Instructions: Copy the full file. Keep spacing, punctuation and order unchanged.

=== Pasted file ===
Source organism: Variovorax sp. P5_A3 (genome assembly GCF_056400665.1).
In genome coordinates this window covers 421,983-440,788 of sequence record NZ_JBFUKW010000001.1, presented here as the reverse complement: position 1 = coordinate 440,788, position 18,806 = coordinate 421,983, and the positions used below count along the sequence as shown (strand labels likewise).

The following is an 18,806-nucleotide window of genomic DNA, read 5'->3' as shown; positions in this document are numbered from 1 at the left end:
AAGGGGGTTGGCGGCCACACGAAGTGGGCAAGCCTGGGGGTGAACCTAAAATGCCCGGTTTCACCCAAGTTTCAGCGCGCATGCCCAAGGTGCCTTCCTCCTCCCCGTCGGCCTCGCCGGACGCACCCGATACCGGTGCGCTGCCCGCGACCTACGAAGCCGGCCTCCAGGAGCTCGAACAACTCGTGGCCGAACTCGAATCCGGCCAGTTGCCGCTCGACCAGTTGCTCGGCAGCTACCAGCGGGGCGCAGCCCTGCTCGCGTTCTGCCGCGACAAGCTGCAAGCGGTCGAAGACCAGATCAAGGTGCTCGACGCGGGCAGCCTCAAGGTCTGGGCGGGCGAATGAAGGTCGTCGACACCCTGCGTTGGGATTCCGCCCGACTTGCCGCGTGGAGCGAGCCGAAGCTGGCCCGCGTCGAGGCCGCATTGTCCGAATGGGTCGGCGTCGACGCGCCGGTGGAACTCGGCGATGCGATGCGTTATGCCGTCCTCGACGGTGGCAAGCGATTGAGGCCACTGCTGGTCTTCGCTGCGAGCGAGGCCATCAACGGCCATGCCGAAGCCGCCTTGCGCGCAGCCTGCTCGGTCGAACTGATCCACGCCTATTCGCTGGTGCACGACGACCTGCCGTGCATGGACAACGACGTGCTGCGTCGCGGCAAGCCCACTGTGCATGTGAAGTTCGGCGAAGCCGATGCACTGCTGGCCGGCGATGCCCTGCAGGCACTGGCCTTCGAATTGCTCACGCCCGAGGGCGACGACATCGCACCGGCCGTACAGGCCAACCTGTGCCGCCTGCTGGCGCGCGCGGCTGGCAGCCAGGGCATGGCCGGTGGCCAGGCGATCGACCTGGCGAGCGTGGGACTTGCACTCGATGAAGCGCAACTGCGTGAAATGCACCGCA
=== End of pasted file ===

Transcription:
Source organism: Variovorax sp. P5_A3 (genome assembly GCF_056400665.1).
In genome coordinates this window covers 421,983-440,788 of sequence record NZ_JBFUKW010000001.1, presented here as the reverse complement: position 1 = coordinate 440,788, position 18,806 = coordinate 421,983, and the positions used below count along the sequence as shown (strand labels likewise).

The following is an 18,806-nucleotide window of genomic DNA, read 5'->3' as shown; positions in this document are numbered from 1 at the left end:
AAGGGGGTTGGCGGCCACACGAAGTGGGCAAGCCTGGGGGTGAACCTAAAATGCCCGGTTTCACCCAAGTTTCAGCGCGCATGCCCAAGGTGCCTTCCTCCTCCCCGTCGGCCTCGCCGGACGCACCCGATACCGGTGCGCTGCCCGCGACCTACGAAGCCGGCCTCCAGGAGCTCGAACAACTCGTGGCCGAACTCGAATCCGGCCAGTTGCCGCTCGACCAGTTGCTCGGCAGCTACCAGCGGGGCGCAGCCCTGCTCGCGTTCTGCCGCGACAAGCTGCAAGCGGTCGAAGACCAGATCAAGGTGCTCGACGCGGGCAGCCTCAAGGTCTGGGCGGGCGAATGAAGGTCGTCGACACCCTGCGTTGGGATTCCGCCCGACTTGCCGCGTGGAGCGAGCCGAAGCTGGCCCGCGTCGAGGCCGCATTGTCCGAATGGGTCGGCGTCGACGCGCCGGTGGAACTCGGCGATGCGATGCGTTATGCCGTCCTCGACGGTGGCAAGCGATTGAGGCCACTGCTGGTCTTCGCTGCGAGCGAGGCCATCAACGGCCATGCCGAAGCCGCCTTGCGCGCAGCCTGCTCGGTCGAACTGATCCACGCCTATTCGCTGGTGCACGACGACCTGCCGTGCATGGACAACGACGTGCTGCGTCGCGGCAAGCCCACTGTGCATGTGAAGTTCGGCGAAGCCGATGCACTGCTGGCCGGCGATGCCCTGCAGGCACTGGCCTTCGAATTGCTCACGCCCGAGGGCGACGACATCGCACCGGCCGTACAGGCCAACCTGTGCCGCCTGCTGGCGCGCGCGGCTGGCAGCCAGGGCATGGCCGGTGGCCAGGCGATCGACCTGGCGAGCGTGGGACTTGCACTCGATGAAGCGCAACTGCGTGAAATGCACCGCA